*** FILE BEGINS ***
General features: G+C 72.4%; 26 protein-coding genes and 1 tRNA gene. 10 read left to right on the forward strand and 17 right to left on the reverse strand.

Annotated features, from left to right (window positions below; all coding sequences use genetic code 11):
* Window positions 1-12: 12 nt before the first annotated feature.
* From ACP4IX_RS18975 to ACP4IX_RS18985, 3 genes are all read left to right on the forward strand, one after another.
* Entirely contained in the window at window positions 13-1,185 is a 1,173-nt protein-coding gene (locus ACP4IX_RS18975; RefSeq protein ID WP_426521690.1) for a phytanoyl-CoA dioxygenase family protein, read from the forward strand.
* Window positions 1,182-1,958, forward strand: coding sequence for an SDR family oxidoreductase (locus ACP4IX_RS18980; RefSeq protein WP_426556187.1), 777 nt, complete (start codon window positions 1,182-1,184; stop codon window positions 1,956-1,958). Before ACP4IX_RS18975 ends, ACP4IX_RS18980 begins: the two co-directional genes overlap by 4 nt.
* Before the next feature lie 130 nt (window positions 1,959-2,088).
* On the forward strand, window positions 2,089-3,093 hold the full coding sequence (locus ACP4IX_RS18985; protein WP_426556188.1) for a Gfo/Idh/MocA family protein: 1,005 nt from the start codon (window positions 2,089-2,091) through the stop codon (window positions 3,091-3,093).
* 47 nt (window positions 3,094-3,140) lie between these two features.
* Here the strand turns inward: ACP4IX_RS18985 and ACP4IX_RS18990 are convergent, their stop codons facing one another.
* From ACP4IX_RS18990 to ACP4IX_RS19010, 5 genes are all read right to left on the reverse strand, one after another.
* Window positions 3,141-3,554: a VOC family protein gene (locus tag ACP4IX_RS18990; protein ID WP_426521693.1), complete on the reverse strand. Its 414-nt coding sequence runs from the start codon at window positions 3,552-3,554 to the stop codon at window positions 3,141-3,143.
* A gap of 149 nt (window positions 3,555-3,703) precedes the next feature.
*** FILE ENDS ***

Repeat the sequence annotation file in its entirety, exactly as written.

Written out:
General features: G+C 72.4%; 26 protein-coding genes and 1 tRNA gene. 10 read left to right on the forward strand and 17 right to left on the reverse strand.

Annotated features, from left to right (window positions below; all coding sequences use genetic code 11):
* Window positions 1-12: 12 nt before the first annotated feature.
* From ACP4IX_RS18975 to ACP4IX_RS18985, 3 genes are all read left to right on the forward strand, one after another.
* Entirely contained in the window at window positions 13-1,185 is a 1,173-nt protein-coding gene (locus ACP4IX_RS18975; RefSeq protein ID WP_426521690.1) for a phytanoyl-CoA dioxygenase family protein, read from the forward strand.
* Window positions 1,182-1,958, forward strand: coding sequence for an SDR family oxidoreductase (locus ACP4IX_RS18980; RefSeq protein WP_426556187.1), 777 nt, complete (start codon window positions 1,182-1,184; stop codon window positions 1,956-1,958). Before ACP4IX_RS18975 ends, ACP4IX_RS18980 begins: the two co-directional genes overlap by 4 nt.
* Before the next feature lie 130 nt (window positions 1,959-2,088).
* On the forward strand, window positions 2,089-3,093 hold the full coding sequence (locus ACP4IX_RS18985; protein WP_426556188.1) for a Gfo/Idh/MocA family protein: 1,005 nt from the start codon (window positions 2,089-2,091) through the stop codon (window positions 3,091-3,093).
* 47 nt (window positions 3,094-3,140) lie between these two features.
* Here the strand turns inward: ACP4IX_RS18985 and ACP4IX_RS18990 are convergent, their stop codons facing one another.
* From ACP4IX_RS18990 to ACP4IX_RS19010, 5 genes are all read right to left on the reverse strand, one after another.
* Window positions 3,141-3,554: a VOC family protein gene (locus tag ACP4IX_RS18990; protein ID WP_426521693.1), complete on the reverse strand. Its 414-nt coding sequence runs from the start codon at window positions 3,552-3,554 to the stop codon at window positions 3,141-3,143.
* A gap of 149 nt (window positions 3,555-3,703) precedes the next feature.